By Dare Babarinsa
So, Rishi Sunak is now the Prime Minister of the United Kingdom of Great Britain and Northern Ireland. Sunak is the first person of Asian origin to become the PM of that great country.
After the end of the Second World War, Winston Churchill, the great Prime Minister of Britain, was very reluctant to receive Mohandas Gandhi at 10 Downing Street, dismissing him as a “half-naked kafir.”
Gandhi, the leader of the Indian Independence Movement, was noted for his simple dressing in his native shawl, with the simple slippers on his feet. He came with a staff, like Moses, entering the palace to confront Pharaoh, as he was received by the king at Buckingham Palace. Now one of Gandhi’s sons is sitting behind the desk of Churchill. History has a way of presenting us with great ironies.
Sunak is the son of Indian immigrant parents who came to the United Kingdom to seek for better fortune. His grandfather had worked in East Africa where many Indians were engaged to build the East African railway.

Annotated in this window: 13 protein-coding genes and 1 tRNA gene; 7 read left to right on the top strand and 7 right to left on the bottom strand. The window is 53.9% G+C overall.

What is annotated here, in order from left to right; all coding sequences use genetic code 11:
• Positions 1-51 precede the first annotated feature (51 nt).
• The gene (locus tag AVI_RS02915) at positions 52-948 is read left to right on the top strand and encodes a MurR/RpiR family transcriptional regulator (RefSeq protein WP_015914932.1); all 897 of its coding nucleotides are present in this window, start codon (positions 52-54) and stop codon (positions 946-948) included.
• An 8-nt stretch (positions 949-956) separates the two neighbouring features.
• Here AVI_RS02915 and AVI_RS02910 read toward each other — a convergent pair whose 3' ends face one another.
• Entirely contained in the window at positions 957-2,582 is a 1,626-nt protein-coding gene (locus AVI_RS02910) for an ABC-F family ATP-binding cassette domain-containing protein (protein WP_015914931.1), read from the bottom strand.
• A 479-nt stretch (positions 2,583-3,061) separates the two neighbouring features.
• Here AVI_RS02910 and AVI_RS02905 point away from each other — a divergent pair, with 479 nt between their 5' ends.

Many Indians later settled in Kenya, Uganda and Tanzania and their descendants are still there till today. However, during the reign of terror of Ugandan dictator, Field Marshal Idi Amin Dada, he expelled thousands of Indians. I don’t know what Idi Amin would have thought about the twist of fate that has elevated an Indian man to the pinnacle of power in the once mighty Britain.
The rise of Sunak had been meteoric. In 2015, he was elected into the Parliament to represent Richmond (Yorks) on the platform of the Conservative Party, one of the two great parties dominating parliament. The other is the Labour Party. He had come to politics with a lot of initial advantages. He is highly educated and very wealthy. He had studied philosophy, politics and economics at the Lincoln College of the University of Oxford. He later obtained the Master of Business Administration (MBA) from Stanford University in the United States. He was at Stanford as a Fulbright Scholar and that gave him some leverage.